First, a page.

December 2, 2011

What's your 'elevator speech'?

Once again, there’s no lesson wrap up this week because Thursday just didn’t work out schedule-wise.  We’ll reschedule, though.

Last night, at our Young Professionals’ organization’s Board of Directors retreat, I found myself making small talk with the people I’ve been serving on the board with, but haven’t really gotten to know yet.  The subject of my frequent Facebook posts about horses came up, and some of them had curious questions about my sport, my pony, and my barn.  Eventing is not a popular sport (not in the sense of say, football) anywhere, but it certainly isn’t in central Indiana.  Usually, there are questions like, “Wait, are you teaching lessons or taking them?” “Why are you still taking lessons?” “Why is your barn so far away?”, things that you’d never understand unless you were familiar with the industry.

Earlier in the meeting, we’d been talking about what our “elevator speech” was for CYP, and it struck me as I was describing eventing that I’ve developed my own elevator speech about it as a result of being asked about it so many times.  Typically, I say, “It’s a sort of equine triathlon that has its roots in the old cavalry testing in the military.  They’d use it to determine how capable a horse and rider were of handling military service.  Today, it’s an Olympic event.”  Then, if they seem interested or ask more questions, I go into more detail, but for most non-horsey people, that’s enough.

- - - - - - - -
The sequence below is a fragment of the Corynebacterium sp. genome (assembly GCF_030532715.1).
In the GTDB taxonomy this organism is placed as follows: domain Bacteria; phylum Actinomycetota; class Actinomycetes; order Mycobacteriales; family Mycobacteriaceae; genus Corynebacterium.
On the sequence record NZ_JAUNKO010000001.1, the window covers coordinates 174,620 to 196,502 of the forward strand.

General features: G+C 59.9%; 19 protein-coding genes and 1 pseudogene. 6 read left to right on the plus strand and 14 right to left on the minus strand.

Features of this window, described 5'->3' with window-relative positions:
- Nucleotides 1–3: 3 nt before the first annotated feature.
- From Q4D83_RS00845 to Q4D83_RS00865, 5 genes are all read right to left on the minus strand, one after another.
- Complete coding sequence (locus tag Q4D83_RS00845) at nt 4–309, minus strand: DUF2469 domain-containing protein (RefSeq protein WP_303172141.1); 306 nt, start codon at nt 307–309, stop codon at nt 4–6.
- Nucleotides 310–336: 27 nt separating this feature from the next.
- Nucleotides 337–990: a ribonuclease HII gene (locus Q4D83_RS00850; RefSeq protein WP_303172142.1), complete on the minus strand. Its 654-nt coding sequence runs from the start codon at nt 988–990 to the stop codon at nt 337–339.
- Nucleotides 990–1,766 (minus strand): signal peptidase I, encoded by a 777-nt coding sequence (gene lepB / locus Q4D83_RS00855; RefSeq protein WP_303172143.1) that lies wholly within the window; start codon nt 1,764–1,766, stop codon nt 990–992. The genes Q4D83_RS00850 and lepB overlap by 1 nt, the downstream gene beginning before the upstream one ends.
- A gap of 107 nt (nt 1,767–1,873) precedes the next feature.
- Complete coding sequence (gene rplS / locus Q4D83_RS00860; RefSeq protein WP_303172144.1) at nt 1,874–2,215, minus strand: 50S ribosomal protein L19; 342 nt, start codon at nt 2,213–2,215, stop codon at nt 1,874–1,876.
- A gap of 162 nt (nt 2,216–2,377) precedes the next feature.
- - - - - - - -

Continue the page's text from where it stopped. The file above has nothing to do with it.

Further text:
What’s your elevator speech about your equine pursuits?  (An elevator speech, in business terms, is the speech you’d give if the CEO of the company you wanted to work for stepped into an elevator with you, and you only had the time it took to get to your floor to sell yourself to him.)  Even those of you in more horse-friendly areas have to have one – there are always questions.  I’ve also got one about Welsh Cobs, which goes something like, “They were ponies bred to keep up with warhorses in stride, and also to be hardy enough to survive on very little during times of war.  Now they’re typically used as driving or Dressage mounts for women, but we’re aiming to change that.”

So if you had to sell me the idea of what you do with your horse, no matter what that is, in an elevator ride, what would that be?

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